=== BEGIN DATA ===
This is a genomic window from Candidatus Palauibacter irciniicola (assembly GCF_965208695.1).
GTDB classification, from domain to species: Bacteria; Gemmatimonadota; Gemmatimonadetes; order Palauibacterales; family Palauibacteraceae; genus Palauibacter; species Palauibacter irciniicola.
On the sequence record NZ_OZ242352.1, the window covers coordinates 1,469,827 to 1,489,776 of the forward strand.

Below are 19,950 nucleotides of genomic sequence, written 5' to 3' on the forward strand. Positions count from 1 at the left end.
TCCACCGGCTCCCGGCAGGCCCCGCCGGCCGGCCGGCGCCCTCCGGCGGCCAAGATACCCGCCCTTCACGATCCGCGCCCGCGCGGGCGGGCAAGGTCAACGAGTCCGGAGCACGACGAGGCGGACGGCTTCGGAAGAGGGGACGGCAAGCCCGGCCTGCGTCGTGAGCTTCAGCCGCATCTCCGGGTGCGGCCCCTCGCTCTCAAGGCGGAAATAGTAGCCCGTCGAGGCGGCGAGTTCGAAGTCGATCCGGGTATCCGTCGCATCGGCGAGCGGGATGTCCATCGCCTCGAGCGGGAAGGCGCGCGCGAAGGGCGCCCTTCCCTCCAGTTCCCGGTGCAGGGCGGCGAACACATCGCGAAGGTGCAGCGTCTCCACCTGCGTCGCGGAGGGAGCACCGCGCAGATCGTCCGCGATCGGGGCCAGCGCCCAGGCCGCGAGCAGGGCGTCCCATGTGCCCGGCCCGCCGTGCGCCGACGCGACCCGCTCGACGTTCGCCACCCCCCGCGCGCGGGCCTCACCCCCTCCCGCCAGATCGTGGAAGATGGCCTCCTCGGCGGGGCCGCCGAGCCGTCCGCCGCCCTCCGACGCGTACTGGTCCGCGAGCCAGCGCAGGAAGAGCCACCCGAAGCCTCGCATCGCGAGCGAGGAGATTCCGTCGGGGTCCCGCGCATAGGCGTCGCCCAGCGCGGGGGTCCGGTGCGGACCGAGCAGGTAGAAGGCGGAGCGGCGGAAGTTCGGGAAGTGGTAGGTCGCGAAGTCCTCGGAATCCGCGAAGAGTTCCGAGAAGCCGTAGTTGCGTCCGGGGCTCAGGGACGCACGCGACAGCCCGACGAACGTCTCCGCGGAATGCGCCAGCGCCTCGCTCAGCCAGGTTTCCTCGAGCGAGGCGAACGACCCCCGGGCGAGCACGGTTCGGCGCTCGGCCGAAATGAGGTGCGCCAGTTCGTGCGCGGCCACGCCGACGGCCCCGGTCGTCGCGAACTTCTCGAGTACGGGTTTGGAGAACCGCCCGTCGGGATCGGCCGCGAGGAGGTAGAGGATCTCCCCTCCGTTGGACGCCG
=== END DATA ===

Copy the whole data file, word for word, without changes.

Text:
This is a genomic window from Candidatus Palauibacter irciniicola (assembly GCF_965208695.1).
GTDB classification, from domain to species: Bacteria; Gemmatimonadota; Gemmatimonadetes; order Palauibacterales; family Palauibacteraceae; genus Palauibacter; species Palauibacter irciniicola.
On the sequence record NZ_OZ242352.1, the window covers coordinates 1,469,827 to 1,489,776 of the forward strand.

Below are 19,950 nucleotides of genomic sequence, written 5' to 3' on the forward strand. Positions count from 1 at the left end.
TCCACCGGCTCCCGGCAGGCCCCGCCGGCCGGCCGGCGCCCTCCGGCGGCCAAGATACCCGCCCTTCACGATCCGCGCCCGCGCGGGCGGGCAAGGTCAACGAGTCCGGAGCACGACGAGGCGGACGGCTTCGGAAGAGGGGACGGCAAGCCCGGCCTGCGTCGTGAGCTTCAGCCGCATCTCCGGGTGCGGCCCCTCGCTCTCAAGGCGGAAATAGTAGCCCGTCGAGGCGGCGAGTTCGAAGTCGATCCGGGTATCCGTCGCATCGGCGAGCGGGATGTCCATCGCCTCGAGCGGGAAGGCGCGCGCGAAGGGCGCCCTTCCCTCCAGTTCCCGGTGCAGGGCGGCGAACACATCGCGAAGGTGCAGCGTCTCCACCTGCGTCGCGGAGGGAGCACCGCGCAGATCGTCCGCGATCGGGGCCAGCGCCCAGGCCGCGAGCAGGGCGTCCCATGTGCCCGGCCCGCCGTGCGCCGACGCGACCCGCTCGACGTTCGCCACCCCCCGCGCGCGGGCCTCACCCCCTCCCGCCAGATCGTGGAAGATGGCCTCCTCGGCGGGGCCGCCGAGCCGTCCGCCGCCCTCCGACGCGTACTGGTCCGCGAGCCAGCGCAGGAAGAGCCACCCGAAGCCTCGCATCGCGAGCGAGGAGATTCCGTCGGGGTCCCGCGCATAGGCGTCGCCCAGCGCGGGGGTCCGGTGCGGACCGAGCAGGTAGAAGGCGGAGCGGCGGAAGTTCGGGAAGTGGTAGGTCGCGAAGTCCTCGGAATCCGCGAAGAGTTCCGAGAAGCCGTAGTTGCGTCCGGGGCTCAGGGACGCACGCGACAGCCCGACGAACGTCTCCGCGGAATGCGCCAGCGCCTCGCTCAGCCAGGTTTCCTCGAGCGAGGCGAACGACCCCCGGGCGAGCACGGTTCGGCGCTCGGCCGAAATGAGGTGCGCCAGTTCGTGCGCGGCCACGCCGACGGCCCCGGTCGTCGCGAACTTCTCGAGTACGGGTTTGGAGAACCGCCCGTCGGGATCGGCCGCGAGGAGGTAGAGGATCTCCCCTCCGTTGGACGCCG